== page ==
Tuesday, December 30, 2014

Escaping Egypt

Some of you will be quick to question the title shown for the artwork above. What we’ve printed here is a cut from a watercolor painting given to Cindy and me when we left Clarkesville. It remains one of my favorite paintings and gifts from a parishioner. Most of how we relate to Jesus as a baby with Mary and Joseph AND Egypt is to tell the story by their going there, not their coming back. The most often used title for these depictions is “Flight to Egypt.”

Here’s the thing, in most of the visual pieces depicting this scene unless you know geography and astronomy well it is nearly impossible to tell which way they are going. Following that, it is also nearly impossible to understand all that is going on in Matthew’s gospel and Joseph’s dreaming without including that they didn't stay in Egypt.

 Very soon we will be hearing of the Magi and their travels and in that will be told of their return trip, too. They go “home by another way” so that they don’t have to encounter Herod again.   Jesus, Mary and Joseph go TO Egypt for pretty much the same reason. But the holy family can’t stay there. What the prophet Hosea said eight centuries before was understood as meaningful. “When Israel was a child, I loved him, and out of Egypt I called my son.” And so they return and find a home in Nazareth.

There are lots of ways to go from this lesson. We could talk about “comfort zones” and risk-taking. We could talk about fear. We could talk about hope and expectation or about how marvelously God does what God does. Some might want to focus on the value of dreaming. Lots of ways to talk. Pick any one of these and you still have to talk about going somewhere next and doing something else.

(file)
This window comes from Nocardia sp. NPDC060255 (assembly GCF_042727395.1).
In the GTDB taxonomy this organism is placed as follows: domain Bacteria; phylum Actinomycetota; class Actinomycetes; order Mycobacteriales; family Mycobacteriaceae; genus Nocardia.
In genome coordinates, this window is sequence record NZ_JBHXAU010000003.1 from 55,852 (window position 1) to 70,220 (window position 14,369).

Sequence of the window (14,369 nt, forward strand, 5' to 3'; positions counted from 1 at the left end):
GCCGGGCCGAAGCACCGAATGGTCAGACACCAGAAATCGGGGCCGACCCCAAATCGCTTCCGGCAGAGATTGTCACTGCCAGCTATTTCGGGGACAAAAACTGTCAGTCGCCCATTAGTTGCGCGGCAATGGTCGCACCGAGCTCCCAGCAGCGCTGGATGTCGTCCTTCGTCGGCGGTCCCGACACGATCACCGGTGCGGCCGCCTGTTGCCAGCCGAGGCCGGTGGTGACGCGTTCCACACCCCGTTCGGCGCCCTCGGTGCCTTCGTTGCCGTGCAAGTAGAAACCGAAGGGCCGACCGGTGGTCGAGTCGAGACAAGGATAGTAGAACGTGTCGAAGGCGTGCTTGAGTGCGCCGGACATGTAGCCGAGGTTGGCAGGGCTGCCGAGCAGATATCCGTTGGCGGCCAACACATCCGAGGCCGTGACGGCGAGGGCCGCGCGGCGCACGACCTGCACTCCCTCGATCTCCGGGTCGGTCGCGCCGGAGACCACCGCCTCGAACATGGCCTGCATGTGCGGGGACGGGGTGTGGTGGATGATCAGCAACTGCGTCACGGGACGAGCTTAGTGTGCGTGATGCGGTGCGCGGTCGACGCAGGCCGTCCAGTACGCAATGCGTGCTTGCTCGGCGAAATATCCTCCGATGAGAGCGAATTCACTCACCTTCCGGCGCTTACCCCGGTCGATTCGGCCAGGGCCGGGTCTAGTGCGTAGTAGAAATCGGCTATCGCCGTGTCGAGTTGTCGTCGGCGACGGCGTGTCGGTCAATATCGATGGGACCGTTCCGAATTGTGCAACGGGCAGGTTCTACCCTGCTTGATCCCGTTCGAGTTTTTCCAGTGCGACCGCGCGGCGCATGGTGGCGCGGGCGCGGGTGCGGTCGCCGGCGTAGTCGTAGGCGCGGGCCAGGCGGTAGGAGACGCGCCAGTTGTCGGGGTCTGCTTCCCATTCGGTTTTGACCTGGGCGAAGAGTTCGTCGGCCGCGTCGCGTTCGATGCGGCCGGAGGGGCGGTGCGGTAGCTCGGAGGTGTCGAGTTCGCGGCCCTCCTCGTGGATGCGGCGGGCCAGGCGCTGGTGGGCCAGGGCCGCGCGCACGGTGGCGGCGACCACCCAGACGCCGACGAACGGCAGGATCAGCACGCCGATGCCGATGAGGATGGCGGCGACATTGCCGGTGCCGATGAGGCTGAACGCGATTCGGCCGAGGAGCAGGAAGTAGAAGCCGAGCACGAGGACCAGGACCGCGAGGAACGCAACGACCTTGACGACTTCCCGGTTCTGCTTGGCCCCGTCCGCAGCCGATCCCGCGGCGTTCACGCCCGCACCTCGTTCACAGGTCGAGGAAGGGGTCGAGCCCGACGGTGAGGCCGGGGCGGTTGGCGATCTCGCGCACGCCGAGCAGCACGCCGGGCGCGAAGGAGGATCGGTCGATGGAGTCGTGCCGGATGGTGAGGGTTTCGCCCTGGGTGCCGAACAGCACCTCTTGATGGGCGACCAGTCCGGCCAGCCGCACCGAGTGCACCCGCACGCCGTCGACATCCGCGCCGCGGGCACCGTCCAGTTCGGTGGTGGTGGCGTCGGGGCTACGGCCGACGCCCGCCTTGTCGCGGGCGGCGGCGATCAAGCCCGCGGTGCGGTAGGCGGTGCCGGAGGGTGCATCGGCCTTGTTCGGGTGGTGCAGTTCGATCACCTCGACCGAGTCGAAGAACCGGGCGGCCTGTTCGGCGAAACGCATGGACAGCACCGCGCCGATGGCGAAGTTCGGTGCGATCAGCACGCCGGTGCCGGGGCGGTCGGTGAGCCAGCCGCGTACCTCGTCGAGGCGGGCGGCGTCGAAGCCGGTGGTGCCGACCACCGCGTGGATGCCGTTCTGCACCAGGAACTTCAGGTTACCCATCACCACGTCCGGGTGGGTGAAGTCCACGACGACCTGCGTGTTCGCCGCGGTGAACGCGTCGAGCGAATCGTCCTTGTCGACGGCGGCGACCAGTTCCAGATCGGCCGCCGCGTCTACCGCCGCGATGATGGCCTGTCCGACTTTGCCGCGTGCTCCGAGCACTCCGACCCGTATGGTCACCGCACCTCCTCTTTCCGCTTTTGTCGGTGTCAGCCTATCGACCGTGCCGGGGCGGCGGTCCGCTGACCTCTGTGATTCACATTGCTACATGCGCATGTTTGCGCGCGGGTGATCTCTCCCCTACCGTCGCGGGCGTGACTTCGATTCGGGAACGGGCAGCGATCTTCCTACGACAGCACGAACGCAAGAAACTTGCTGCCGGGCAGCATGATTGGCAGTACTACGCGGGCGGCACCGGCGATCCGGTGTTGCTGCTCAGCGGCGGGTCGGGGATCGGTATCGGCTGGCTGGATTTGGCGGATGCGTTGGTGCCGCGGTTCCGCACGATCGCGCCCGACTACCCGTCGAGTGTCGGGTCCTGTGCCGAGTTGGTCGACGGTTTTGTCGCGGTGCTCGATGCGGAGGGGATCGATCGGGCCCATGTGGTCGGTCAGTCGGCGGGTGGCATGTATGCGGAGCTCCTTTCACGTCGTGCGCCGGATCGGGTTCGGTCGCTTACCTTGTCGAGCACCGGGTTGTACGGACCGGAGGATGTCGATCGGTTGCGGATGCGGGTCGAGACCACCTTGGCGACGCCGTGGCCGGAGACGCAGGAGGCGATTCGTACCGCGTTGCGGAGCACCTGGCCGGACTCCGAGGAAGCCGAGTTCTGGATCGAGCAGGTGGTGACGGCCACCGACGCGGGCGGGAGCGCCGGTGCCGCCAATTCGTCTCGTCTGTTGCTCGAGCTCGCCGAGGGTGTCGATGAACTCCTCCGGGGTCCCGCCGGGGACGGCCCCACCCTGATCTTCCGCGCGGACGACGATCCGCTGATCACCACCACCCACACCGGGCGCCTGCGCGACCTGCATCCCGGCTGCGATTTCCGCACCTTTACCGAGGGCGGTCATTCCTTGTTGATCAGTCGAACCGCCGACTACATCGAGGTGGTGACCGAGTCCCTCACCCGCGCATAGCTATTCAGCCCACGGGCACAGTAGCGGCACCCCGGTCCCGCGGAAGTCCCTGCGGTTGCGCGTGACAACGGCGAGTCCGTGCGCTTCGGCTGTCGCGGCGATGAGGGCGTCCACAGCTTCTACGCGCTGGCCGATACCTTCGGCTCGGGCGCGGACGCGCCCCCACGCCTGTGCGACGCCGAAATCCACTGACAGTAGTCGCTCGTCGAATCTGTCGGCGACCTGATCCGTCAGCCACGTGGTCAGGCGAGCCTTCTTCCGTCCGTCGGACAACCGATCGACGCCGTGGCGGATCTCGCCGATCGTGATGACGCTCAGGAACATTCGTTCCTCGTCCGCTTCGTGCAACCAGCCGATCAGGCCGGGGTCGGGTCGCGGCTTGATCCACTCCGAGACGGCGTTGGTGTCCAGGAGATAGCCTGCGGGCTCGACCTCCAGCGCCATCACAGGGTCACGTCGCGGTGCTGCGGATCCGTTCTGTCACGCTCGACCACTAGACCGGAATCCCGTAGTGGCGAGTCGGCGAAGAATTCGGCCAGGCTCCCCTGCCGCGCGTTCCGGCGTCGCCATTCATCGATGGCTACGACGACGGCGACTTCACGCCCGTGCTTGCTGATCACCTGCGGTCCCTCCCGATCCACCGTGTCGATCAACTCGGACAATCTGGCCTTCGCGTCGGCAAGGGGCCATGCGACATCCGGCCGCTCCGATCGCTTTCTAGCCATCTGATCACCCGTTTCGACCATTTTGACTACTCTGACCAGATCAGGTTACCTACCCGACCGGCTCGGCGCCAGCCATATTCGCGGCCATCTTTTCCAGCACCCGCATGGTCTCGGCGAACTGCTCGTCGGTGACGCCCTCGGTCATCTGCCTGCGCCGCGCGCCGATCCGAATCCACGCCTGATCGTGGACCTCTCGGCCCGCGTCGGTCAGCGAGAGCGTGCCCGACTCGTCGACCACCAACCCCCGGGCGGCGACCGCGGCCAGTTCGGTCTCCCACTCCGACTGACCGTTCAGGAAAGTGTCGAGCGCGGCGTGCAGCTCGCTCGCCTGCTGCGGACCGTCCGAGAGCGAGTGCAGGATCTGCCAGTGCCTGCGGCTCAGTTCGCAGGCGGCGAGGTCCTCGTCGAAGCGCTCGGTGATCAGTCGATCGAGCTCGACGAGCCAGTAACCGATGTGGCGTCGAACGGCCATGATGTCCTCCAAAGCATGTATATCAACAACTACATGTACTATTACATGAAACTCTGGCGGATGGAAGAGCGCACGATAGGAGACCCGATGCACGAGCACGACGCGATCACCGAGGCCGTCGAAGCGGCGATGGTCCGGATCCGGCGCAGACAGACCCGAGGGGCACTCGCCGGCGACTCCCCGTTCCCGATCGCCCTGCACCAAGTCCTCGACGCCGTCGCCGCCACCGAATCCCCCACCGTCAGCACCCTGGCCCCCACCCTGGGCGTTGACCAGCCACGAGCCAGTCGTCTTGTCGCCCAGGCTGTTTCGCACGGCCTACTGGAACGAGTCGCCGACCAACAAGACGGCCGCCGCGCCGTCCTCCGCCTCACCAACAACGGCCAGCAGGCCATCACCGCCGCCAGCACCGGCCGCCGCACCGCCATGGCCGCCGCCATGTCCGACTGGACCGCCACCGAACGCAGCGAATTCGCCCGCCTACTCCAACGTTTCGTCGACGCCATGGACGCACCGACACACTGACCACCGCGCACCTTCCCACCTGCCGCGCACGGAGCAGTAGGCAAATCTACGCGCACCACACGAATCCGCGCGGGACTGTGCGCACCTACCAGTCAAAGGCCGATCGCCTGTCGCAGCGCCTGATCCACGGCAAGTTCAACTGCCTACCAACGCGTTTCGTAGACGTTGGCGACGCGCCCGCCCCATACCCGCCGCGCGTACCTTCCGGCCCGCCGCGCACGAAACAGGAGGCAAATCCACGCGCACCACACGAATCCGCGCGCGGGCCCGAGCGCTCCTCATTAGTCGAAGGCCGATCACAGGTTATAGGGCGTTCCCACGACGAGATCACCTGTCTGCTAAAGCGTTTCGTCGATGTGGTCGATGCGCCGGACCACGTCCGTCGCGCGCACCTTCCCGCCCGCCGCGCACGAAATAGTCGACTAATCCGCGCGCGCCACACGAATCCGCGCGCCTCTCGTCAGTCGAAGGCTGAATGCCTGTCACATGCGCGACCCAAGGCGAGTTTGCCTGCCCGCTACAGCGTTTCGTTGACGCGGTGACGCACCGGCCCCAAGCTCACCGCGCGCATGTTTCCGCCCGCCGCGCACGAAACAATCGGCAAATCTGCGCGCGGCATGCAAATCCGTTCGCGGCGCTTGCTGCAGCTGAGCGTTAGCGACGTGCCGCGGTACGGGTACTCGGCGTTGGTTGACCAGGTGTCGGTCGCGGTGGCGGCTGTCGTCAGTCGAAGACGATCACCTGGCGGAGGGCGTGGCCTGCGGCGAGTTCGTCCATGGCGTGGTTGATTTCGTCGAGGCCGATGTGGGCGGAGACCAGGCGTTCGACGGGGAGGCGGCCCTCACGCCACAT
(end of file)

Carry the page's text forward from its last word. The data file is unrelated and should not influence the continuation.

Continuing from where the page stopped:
Going or doing and not just waiting for an end to Herod’s despotism. The life and ministry and miracles and multiplications of food and healings and teaching and politics and sacrifice and resurrection of that baby carried in Mary’s arms on the back of that donkey all the way to Egypt and back are the going and doing next. No matter what, the return from Egypt and what happens afterwards is what made the flight to Egypt meaningful, even necessary.

The point of calling the return an escape is to note that we are prone to think and often in a false humility that God only wants us safe, only wants us happy, only wants us to be fulfilled. Sure God wants us safe, happy and fulfilled. God wants that for the whole world. In order for that to come true though, we have to leave. Based on our comforts and confidence our leaving may have to be more like an escape in order to do what God wants next.

 My own version of this has been at time to act like being a priest is the fulfillment of God’s call in my life. And then thinking that as long as I keep my nose clean and am engaging, polite and pastoral I am doing what I am supposed to do. But sometimes, maybe all the time my answering God’s call is meant to be more like Nazareth than Egypt, more like Bethany and Capernaum and Cana and Galilee and on and on. Lots of ways. Lots of ways. Sometimes we must escape Egypt.

No comments: